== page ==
Faculty members will find out if they're losing their jobs by Oct. 16, but they can remain at the school through early May, said Stephanie Taylor, university vice president and general counsel.

The vast majority of undergrad students whose majors were cut already have 60 credits and can graduate with WVU degrees, administrators say. The rest will get help finding alternatives. All graduate students losing their programs will be able to complete their degrees.

WVU has labeled the cuts an “academic transformation” amid an “existential crisis” in higher education.

Speaking with reporters Friday, Gee said administrators aren't concerned about the school's public image and were focused on having a great university.

"This is a time of great change in higher education, and we are leading that change rather than being its victim,” he said.

The university president told faculty earlier this year that higher education nationwide has become arrogant and isolated, warning that without change, schools face “a very bleak future.”

Critics see a different a set of circumstances, accusing the administration of financial mismanagement, poor strategic planning and lack of transparency in a state with the lowest rate of college graduates and highest rate of population exodus. West Virginia is the only state that now has fewer residents than it did in 1950.

The university’s budget shortfall is projected to grow as high as $75 million in five years.

WVU spent millions of dollars on construction projects in recent years, including a $100 million new home for the university’s business school, a $35 million renovation of a 70-year-old classroom building, and $41 million for two phases of upgrades to the football team’s building.

Gov. Jim Justice rejected suggestions this week that state money should be used to help WVU, in light of the West Virginia's $1.8 billion surplus in the 2023 fiscal year that ended in June.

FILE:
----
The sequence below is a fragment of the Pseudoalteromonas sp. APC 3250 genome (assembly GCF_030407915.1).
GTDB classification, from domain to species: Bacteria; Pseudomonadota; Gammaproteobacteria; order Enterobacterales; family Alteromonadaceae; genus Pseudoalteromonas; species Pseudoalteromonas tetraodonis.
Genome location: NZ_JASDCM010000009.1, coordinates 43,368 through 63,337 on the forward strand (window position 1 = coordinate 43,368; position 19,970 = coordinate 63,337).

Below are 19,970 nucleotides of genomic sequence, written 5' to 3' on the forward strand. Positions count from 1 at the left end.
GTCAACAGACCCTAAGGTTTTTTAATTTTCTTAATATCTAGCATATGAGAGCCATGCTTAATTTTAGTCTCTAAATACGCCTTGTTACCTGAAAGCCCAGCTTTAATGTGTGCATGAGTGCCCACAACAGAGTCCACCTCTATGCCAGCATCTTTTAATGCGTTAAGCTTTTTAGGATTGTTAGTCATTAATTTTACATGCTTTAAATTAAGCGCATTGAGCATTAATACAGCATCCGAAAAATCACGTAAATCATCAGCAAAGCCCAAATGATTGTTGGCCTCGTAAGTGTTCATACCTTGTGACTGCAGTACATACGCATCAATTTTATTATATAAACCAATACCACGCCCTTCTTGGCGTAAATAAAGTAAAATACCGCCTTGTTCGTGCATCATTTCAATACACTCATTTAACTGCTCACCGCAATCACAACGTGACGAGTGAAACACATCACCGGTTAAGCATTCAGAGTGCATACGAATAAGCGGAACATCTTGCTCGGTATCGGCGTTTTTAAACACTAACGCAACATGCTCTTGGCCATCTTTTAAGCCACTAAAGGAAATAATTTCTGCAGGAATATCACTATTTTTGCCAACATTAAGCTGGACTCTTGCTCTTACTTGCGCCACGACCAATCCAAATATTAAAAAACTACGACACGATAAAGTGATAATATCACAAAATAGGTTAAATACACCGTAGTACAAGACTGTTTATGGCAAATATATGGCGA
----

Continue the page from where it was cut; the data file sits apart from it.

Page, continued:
“What we really need to do is let WVU have the time to get their house in order,” Justice said.

The Republican governor reiterated his confidence in Gee, who got a one-year contract extension from the board this summer and will stay on until June 2025.

Regarding the cuts, Justice pointed to “some level of bloating in programs and things that maybe, just maybe, we ought not to be teaching at WVU.”

The governor signed a bill last month giving $45 million for Marshall University to open a new cybersecurity center.

WVU physics and astronomy Professor Sean McWilliams told board members Thursday that all other “R1” research institutions offer a graduate degree in math.

He fears the cuts will damage the school’s reputation and that losing world language programs will make West Virginia appear insular and unwelcoming.

Assistant English department chair Christine Hoffmann said many faculty will be driven to seek other employment, even if their positions aren’t eliminated.

“As long as I’m here, my priority is the students I serve,” she said. “I’m also going to need to prioritize my escape from a place where the people in charge will spit in your face and tell you it’s raining.”